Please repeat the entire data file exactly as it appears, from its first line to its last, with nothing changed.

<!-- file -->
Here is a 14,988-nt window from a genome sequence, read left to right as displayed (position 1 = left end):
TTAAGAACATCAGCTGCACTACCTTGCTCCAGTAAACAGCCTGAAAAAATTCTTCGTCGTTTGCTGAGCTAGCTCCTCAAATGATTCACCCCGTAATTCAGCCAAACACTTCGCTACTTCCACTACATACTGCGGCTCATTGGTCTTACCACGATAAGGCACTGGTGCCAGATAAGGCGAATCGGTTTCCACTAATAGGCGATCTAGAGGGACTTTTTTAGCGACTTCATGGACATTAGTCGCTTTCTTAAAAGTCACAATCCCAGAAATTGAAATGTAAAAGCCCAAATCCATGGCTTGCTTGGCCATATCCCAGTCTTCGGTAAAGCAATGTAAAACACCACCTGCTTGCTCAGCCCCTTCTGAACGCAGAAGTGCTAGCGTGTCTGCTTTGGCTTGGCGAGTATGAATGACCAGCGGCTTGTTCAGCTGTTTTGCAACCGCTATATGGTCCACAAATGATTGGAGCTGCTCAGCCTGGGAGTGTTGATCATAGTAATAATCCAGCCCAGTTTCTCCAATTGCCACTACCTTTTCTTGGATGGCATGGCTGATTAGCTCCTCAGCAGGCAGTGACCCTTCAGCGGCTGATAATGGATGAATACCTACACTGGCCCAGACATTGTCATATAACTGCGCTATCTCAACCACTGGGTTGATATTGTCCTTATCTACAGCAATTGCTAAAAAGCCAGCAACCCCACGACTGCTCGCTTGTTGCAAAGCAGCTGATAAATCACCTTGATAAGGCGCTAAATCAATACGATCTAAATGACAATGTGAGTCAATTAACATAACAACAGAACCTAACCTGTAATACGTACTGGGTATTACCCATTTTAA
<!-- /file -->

Here is a 14,988-nt window from a genome sequence, read left to right as displayed (position 1 = left end):
TTAAGAACATCAGCTGCACTACCTTGCTCCAGTAAACAGCCTGAAAAAATTCTTCGTCGTTTGCTGAGCTAGCTCCTCAAATGATTCACCCCGTAATTCAGCCAAACACTTCGCTACTTCCACTACATACTGCGGCTCATTGGTCTTACCACGATAAGGCACTGGTGCCAGATAAGGCGAATCGGTTTCCACTAATAGGCGATCTAGAGGGACTTTTTTAGCGACTTCATGGACATTAGTCGCTTTCTTAAAAGTCACAATCCCAGAAATTGAAATGTAAAAGCCCAAATCCATGGCTTGCTTGGCCATATCCCAGTCTTCGGTAAAGCAATGTAAAACACCACCTGCTTGCTCAGCCCCTTCTGAACGCAGAAGTGCTAGCGTGTCTGCTTTGGCTTGGCGAGTATGAATGACCAGCGGCTTGTTCAGCTGTTTTGCAACCGCTATATGGTCCACAAATGATTGGAGCTGCTCAGCCTGGGAGTGTTGATCATAGTAATAATCCAGCCCAGTTTCTCCAATTGCCACTACCTTTTCTTGGATGGCATGGCTGATTAGCTCCTCAGCAGGCAGTGACCCTTCAGCGGCTGATAATGGATGAATACCTACACTGGCCCAGACATTGTCATATAACTGCGCTATCTCAACCACTGGGTTGATATTGTCCTTATCTACAGCAATTGCTAAAAAGCCAGCAACCCCACGACTGCTCGCTTGTTGCAAAGCAGCTGATAAATCACCTTGATAAGGCGCTAAATCAATACGATCTAAATGACAATGTGAGTCAATTAACATAACAACAGAACCTAACCTGTAATACGTACTGGGTATTACCCATTTTAA